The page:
Scotto Brothers Restaurants have designed their six locales around the concept of moveable glass systems and their latest restaurant, Opus Steakhouse in Jericho, New York, is no exception. Its co-owner, Arthur Viana, is an outdoor dining enthusiast whose ambition was to incorporate the outdoors in the design as much as possible. He conceived a restaurant in layers with five NanaWall single track sliding glass walls to create maximum openness and allow maximum flexibility when operating the restaurant.
Open-Air Restaurant Design with Curved Moveable Glass Systems
Inheriting Historic Value
A relatively large restaurant, Opus Steakhouse seats up to 565 people in an opulent modern setting. In 1789, the site was a farmhouse that was later owned by Valentine Hicks, second president of the Long Island Railroad and abolitionist who used his house as a waystation on the Underground Railroad. The building then became a restaurant, The Maine Maid Inn, around 1950 but was shuttered in 2008 and fell into disrepair. The exterior façade is a protected landmark that was preserved and restored during the construction of Opus Steakhouse, but the non-historic interiors were effectively rebuilt from the ground up.
A Multifunctional Space for all Occasion
The building is compartmentalized into three main sections. The western side hosts a large bar room, with a covered patio area adjacent to it. In the center is a mozzarella bar followed by the main dining room and extended into the covered patio for outdoor seating. The east is a large dining room that can be separated into two for private functions. The exterior rear façade is made up of three moveable glass systems, over ten feet tall, that easily open into the broad, open-air patio. Beyond that, a narrow strip of garden landscaping creates an illusion of the verdant countryside.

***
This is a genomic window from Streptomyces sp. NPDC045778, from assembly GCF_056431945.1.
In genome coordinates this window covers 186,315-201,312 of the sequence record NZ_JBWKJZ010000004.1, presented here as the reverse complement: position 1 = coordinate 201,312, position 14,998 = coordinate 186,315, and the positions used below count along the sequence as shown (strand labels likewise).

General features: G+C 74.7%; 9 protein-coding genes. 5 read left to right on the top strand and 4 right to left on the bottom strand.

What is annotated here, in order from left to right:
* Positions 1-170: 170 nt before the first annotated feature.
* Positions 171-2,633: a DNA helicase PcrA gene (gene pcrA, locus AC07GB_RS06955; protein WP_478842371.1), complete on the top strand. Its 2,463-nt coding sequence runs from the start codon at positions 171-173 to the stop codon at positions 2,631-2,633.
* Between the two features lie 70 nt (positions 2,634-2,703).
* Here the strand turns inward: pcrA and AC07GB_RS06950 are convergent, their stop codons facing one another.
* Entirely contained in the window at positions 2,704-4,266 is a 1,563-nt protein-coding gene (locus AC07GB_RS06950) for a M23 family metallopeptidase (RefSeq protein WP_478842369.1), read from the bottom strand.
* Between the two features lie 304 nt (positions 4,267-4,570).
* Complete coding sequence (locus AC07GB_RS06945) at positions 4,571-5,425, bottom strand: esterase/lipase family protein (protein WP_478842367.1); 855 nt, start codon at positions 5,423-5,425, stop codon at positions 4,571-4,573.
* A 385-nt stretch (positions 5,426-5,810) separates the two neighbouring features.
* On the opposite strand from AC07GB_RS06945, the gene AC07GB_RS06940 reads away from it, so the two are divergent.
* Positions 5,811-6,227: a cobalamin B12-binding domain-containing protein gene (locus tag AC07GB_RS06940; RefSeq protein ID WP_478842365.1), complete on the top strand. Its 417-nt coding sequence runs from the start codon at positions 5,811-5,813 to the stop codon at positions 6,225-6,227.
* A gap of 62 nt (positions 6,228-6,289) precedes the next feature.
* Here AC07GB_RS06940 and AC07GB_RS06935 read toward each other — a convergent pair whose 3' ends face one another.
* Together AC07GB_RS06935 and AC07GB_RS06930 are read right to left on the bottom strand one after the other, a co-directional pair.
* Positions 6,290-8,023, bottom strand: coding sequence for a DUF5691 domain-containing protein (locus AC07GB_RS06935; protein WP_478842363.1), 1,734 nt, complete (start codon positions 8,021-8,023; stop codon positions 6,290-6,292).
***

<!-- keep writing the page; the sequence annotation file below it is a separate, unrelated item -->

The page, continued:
A Homage to Femininity
“It’s not a boring, dark, man’s steakhouse,” says Viana, acknowledging the deliberately feminine interior design of his restaurant. “It’s a homage to women: my mom, Mother Earth, all women. It’s all curves, it’s open, and it’s beautiful.”
Both the curvilinear lines and the sense of openness are pervasive. The west bar room opens completely to the covered patio with a curved sliding glass wall that parallels the exterior curved system adjacent to the outdoor patio, creating an unbroken connection between the outdoors and the bar. Both systems are NanaWall HSW60 single track sliding glass walls, configured as segmented curves, with flat panels traveling in a curving track. The outer wall’s curvature is deep enough to hold two extra tables-for-two within it. The main dining room has a similar arrangement with inner and outer NanaWall HSW systems in linear rather than curved configurations.
Finding Solutions with Sliding Glass Walls
All four top-hung HSW60 individual panel single track sliding glass walls, straight and curved, are specified with two swing panels—conventionally swinging doors within the run of the moveable glass systems—complete with panic hardware. When the wall is opened, the swing doors slide away with the rest of the panels, all moving so precisely one track that dining tables can be placed right next to the glass and not be disturbed when the system slides by. The individually moving panels stack remotely in specified hidden parking bays, leaving the entire wall opening completely unobstructed.